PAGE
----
- Oct 3, 2020
What we are saying is for these campaigns you can compensate inferior engines by more number of engines as China is Communist state where funding won't be problemPLAAF in campaign to wear out Japanese fighters
This is a strategy of pure attrition created by immensely high flight volumes. The Chinese aircraft involved are mostly J-16s and J-11Bs powered by WS-10s. The Japanese aircraft involved in response are J-15Js with F100s.
While US and Canadian aircraft do about seven intercepts a year, the Japanese must do nearly a thousand!
This is intended to wear down the Japanese air force so they simply accept Chinese aircraft going through certain areas claimed by both nations.
China is betting its fighters can simply overwhelm the Japanese and their fighters with the numbers of flights.
This is an endurance contest between the logistics and maintenance ability of China and Japan -- it cannot be run if the engines of the Chinese planes were inferior
Japanese fighter pilot Lt. Col. Takamichi Shirota says his country is under increasing pressure from the air. Analysts say it's a pressure faced by few other nations.amp.cnn.com
Japan's air force faces a 'relentless' burden, imposed by China
By Brad Lendon and Yoko Wakatsuki, CNN
Updated 12:08 AM EDT, Wed July 29, 2020
The air forces of the 27 European members of the North Atlantic Treaty Organization (NATO) combined flew fewer than half the intercepts last year than Japan did.
"I can tell you that over the 12 months period of 2019, NATO jets took to the skies approximately 430 times to intercept or visually identify unidentified aircraft that flew either in, close to, or towards NATO airspace," Lt. Col. Michael Wawrzyniak, chief public affairs officer for Allied Air Command in Germany, told CNN.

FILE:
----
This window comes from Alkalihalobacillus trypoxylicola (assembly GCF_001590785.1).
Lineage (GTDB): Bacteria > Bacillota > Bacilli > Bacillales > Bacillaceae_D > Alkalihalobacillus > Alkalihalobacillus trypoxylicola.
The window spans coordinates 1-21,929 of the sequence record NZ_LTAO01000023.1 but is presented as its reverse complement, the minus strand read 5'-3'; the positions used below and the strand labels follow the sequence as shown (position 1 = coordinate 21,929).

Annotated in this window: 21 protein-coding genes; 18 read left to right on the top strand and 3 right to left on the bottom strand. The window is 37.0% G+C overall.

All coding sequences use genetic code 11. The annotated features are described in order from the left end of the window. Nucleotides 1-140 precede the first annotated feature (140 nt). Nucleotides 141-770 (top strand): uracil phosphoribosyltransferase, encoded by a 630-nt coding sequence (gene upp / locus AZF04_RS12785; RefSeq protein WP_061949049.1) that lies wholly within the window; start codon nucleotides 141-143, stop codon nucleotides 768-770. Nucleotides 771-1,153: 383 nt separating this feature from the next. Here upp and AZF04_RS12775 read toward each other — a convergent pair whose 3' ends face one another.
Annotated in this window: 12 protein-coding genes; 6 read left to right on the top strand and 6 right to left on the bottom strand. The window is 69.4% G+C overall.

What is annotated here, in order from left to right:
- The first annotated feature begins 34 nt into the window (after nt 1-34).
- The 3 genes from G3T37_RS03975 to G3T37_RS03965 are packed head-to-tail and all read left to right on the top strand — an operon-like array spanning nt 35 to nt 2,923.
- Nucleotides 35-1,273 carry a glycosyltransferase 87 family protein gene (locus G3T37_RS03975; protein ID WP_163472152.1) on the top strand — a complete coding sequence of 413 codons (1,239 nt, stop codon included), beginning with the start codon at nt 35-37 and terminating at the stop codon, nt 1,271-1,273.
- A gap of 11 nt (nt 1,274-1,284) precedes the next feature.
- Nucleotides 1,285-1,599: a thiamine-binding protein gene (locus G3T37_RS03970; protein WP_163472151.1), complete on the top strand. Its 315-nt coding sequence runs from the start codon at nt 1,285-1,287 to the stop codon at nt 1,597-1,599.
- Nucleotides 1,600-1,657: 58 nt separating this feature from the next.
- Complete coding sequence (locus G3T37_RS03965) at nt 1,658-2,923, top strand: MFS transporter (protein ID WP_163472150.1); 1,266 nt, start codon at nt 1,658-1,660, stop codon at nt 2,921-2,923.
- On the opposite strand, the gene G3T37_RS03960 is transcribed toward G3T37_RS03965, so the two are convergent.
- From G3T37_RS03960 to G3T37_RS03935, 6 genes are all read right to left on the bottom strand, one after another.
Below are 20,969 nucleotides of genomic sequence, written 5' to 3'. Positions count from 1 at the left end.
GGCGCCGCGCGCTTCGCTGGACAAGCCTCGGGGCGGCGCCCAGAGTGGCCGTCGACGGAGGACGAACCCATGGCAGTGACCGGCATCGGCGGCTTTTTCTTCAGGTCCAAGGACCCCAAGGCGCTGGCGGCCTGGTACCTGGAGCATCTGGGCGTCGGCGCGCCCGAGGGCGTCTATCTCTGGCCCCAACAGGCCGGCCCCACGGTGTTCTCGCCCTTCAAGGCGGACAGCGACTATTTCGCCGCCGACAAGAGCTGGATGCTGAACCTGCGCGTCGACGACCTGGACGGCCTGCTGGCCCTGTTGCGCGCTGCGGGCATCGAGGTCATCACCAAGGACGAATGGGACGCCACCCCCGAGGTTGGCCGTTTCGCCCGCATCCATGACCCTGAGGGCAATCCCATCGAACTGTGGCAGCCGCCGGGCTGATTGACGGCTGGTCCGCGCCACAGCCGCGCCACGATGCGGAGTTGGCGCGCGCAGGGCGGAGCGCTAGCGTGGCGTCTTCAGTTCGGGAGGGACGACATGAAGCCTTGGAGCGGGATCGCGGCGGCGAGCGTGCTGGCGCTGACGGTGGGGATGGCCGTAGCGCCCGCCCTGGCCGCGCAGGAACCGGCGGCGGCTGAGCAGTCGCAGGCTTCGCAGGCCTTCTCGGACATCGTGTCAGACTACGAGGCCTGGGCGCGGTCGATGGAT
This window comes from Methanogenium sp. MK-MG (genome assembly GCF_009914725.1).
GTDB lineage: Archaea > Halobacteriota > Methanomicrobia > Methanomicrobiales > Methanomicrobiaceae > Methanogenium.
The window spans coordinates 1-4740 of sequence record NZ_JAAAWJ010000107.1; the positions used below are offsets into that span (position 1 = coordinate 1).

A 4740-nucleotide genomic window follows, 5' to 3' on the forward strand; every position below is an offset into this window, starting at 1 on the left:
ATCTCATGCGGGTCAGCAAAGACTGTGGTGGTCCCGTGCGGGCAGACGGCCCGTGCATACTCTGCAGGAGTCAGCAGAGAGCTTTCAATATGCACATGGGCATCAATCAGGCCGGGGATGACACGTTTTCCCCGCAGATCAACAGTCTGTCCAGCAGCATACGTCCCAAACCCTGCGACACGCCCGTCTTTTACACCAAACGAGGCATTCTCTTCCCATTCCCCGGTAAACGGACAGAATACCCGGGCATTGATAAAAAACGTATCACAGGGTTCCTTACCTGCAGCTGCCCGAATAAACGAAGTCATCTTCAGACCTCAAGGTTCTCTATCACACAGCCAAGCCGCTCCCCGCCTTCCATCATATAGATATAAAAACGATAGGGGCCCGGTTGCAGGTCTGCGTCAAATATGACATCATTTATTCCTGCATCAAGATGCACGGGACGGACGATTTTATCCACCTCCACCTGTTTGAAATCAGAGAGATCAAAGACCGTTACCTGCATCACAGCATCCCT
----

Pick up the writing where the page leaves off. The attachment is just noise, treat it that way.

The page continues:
Across the Atlantic, US and Canadian fighters under command of NORAD, the North American Aerospace Defense Command, has averaged just seven intercepts a year
Analyst Peter Layton, a former Royal Australian Air Force pilot now with the Griffith Asia Institute, believes the pressure China puts on Japan by air is part of a larger plan.
"I think China wants to keep the JASDF off-balance and reactive, wear out its aircraft and air crew, gain training and keep the pressure up daily on who owns the disputed islands," Layton told CNN.
In a commentary last year written for The Interpreter blog from Australia's Lowy Institute, Layton detailed just how far the Chinese flights stretch the JASDF, and how China has the resources to push Japan to limits it may not be able to reach.
The JASDF's fleet of some 215 F-15J aircraft bears the brunt of scramble tasking," he wrote.
"Since 2016, the JASDF have often launched four aircraft for each scramble.
"These daily scrambles are gradually wearing the F-15J fleet out. The concern is that China has some six times more fighters then the JASDF, and could further ramp up intrusions whenever it considers appropriate. The in-service life of Japan's F-15J fleet is now almost a decision that lies with China," Layton said.
And the actual budget in defense might be very high than what's being told